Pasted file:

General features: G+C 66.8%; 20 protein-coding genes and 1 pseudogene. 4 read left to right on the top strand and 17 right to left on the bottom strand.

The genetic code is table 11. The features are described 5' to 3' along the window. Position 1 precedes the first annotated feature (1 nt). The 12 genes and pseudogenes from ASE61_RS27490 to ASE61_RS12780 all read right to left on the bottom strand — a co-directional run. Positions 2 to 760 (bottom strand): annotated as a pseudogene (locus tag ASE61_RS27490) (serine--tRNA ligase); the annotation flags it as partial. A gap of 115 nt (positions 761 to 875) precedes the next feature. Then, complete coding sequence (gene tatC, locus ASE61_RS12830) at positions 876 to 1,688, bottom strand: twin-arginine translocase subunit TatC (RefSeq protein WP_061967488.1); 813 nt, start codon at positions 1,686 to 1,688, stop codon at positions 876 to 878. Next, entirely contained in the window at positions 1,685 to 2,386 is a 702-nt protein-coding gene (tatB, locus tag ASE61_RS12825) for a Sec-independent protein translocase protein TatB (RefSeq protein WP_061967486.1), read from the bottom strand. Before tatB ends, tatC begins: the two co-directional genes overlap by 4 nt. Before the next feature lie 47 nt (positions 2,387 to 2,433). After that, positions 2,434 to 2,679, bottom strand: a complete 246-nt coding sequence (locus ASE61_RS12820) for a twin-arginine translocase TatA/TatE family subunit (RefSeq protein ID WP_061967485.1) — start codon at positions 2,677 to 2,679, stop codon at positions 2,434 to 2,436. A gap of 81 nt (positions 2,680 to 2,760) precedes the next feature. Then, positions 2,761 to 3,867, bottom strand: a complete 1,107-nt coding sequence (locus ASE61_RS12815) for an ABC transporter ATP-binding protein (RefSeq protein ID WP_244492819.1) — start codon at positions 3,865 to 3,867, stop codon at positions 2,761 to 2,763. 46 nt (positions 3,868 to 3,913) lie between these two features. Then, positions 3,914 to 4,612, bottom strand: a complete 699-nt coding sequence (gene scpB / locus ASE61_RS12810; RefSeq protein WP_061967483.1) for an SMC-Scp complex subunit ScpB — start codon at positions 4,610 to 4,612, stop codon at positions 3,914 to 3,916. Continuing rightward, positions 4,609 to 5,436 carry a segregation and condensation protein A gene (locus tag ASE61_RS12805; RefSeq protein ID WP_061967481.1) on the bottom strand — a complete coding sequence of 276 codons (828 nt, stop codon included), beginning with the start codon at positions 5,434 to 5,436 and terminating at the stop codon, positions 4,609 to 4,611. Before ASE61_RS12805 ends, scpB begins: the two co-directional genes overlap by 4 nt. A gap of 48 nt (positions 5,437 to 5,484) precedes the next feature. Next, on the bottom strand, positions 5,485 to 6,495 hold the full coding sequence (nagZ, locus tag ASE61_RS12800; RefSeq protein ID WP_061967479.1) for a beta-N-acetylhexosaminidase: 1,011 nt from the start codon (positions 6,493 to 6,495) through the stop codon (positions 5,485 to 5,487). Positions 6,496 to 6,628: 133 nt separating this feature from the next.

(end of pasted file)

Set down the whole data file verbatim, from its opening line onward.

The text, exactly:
General features: G+C 66.8%; 20 protein-coding genes and 1 pseudogene. 4 read left to right on the top strand and 17 right to left on the bottom strand.

The genetic code is table 11. The features are described 5' to 3' along the window. Position 1 precedes the first annotated feature (1 nt). The 12 genes and pseudogenes from ASE61_RS27490 to ASE61_RS12780 all read right to left on the bottom strand — a co-directional run. Positions 2 to 760 (bottom strand): annotated as a pseudogene (locus tag ASE61_RS27490) (serine--tRNA ligase); the annotation flags it as partial. A gap of 115 nt (positions 761 to 875) precedes the next feature. Then, complete coding sequence (gene tatC, locus ASE61_RS12830) at positions 876 to 1,688, bottom strand: twin-arginine translocase subunit TatC (RefSeq protein WP_061967488.1); 813 nt, start codon at positions 1,686 to 1,688, stop codon at positions 876 to 878. Next, entirely contained in the window at positions 1,685 to 2,386 is a 702-nt protein-coding gene (tatB, locus tag ASE61_RS12825) for a Sec-independent protein translocase protein TatB (RefSeq protein WP_061967486.1), read from the bottom strand. Before tatB ends, tatC begins: the two co-directional genes overlap by 4 nt. Before the next feature lie 47 nt (positions 2,387 to 2,433). After that, positions 2,434 to 2,679, bottom strand: a complete 246-nt coding sequence (locus ASE61_RS12820) for a twin-arginine translocase TatA/TatE family subunit (RefSeq protein ID WP_061967485.1) — start codon at positions 2,677 to 2,679, stop codon at positions 2,434 to 2,436. A gap of 81 nt (positions 2,680 to 2,760) precedes the next feature. Then, positions 2,761 to 3,867, bottom strand: a complete 1,107-nt coding sequence (locus ASE61_RS12815) for an ABC transporter ATP-binding protein (RefSeq protein ID WP_244492819.1) — start codon at positions 3,865 to 3,867, stop codon at positions 2,761 to 2,763. 46 nt (positions 3,868 to 3,913) lie between these two features. Then, positions 3,914 to 4,612, bottom strand: a complete 699-nt coding sequence (gene scpB / locus ASE61_RS12810; RefSeq protein WP_061967483.1) for an SMC-Scp complex subunit ScpB — start codon at positions 4,610 to 4,612, stop codon at positions 3,914 to 3,916. Continuing rightward, positions 4,609 to 5,436 carry a segregation and condensation protein A gene (locus tag ASE61_RS12805; RefSeq protein ID WP_061967481.1) on the bottom strand — a complete coding sequence of 276 codons (828 nt, stop codon included), beginning with the start codon at positions 5,434 to 5,436 and terminating at the stop codon, positions 4,609 to 4,611. Before ASE61_RS12805 ends, scpB begins: the two co-directional genes overlap by 4 nt. A gap of 48 nt (positions 5,437 to 5,484) precedes the next feature. Next, on the bottom strand, positions 5,485 to 6,495 hold the full coding sequence (nagZ, locus tag ASE61_RS12800; RefSeq protein ID WP_061967479.1) for a beta-N-acetylhexosaminidase: 1,011 nt from the start codon (positions 6,493 to 6,495) through the stop codon (positions 5,485 to 5,487). Positions 6,496 to 6,628: 133 nt separating this feature from the next.